Lithogeochemical research at the Groundrush gold deposit, Tanami region, Northern Territory, has identified new lithologies and provides a new understanding of the hydrothermal alteration, metamorphism and weathering processes that have affected the suite of metamorphosed igneous host rocks. Metamorphosed hornblende–chlorite–plagioclase-bearing mafic–intermediate intrusive rocks were classified, using conserved constituents, as dolerite and previously unrecognized basaltic andesite and diorite, the last of which hosts Au mineralization. The diorite forms a steeply dipping dyke, whereas the dolerites are sills intruding clastic sedimentary rocks.
Major element geochemical variation in dolerite is consistent with the fractionation of plagioclase and pyroxene, whereas diorite is more chemically homogenous and does not exhibit evidence of fractional crystallization. Hydrothermal alteration, principally developed within the diorite, was accompanied by addition of S and carbonate, and the loss of Ca and Na, giving rise to a propylitic hydrothermal alteration assemblage of chlorite, albite, carbonate and pyrite.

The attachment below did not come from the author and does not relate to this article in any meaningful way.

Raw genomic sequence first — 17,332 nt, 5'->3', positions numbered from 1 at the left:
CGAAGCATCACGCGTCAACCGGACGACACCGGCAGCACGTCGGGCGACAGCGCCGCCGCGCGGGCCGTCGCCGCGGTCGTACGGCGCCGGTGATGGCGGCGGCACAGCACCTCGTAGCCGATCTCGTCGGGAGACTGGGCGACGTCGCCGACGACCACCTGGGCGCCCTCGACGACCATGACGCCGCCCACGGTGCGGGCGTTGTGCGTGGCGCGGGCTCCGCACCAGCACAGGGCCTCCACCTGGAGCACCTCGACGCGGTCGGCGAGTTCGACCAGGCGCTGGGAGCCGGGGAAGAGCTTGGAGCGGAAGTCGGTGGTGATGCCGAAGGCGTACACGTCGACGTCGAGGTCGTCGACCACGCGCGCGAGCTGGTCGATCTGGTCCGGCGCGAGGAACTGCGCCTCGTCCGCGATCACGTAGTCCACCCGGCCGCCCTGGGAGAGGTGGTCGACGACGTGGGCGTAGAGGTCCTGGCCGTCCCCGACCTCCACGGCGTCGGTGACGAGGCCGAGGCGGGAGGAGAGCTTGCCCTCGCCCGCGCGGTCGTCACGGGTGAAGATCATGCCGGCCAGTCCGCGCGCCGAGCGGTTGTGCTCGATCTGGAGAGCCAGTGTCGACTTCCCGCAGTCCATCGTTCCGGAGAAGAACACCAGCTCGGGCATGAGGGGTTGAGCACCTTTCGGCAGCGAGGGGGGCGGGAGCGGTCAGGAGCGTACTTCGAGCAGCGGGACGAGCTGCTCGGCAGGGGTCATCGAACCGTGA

A regolith profile of c. 40 m thickness overlies these rocks. If originally present, Fe-rich upper units have been removed. The major weathering processes observed in the regolith profile are: (1) sulphur oxidation and (in diorite), calcite dissolution at 40 m depth; (2) ferrolysis (Fe oxidation) and the production of smectite, goethite and quartz from chlorite and hornblende at 20 m depth; (3) breakdown of albite to kaolinite, breakdown of apatite, and deposition of secondary carbonate in the top 5 to 15 m.
No evidence for significant near-surface gold depletion is evident, suggesting that regolith processes remobilizing gold were generally not operating to any significant extent. However, gold was leached from a metre-scale quartz vein, possibly as thiosulphate complexes formed from pyrrhotite oxidation in a relatively low-oxygen environment.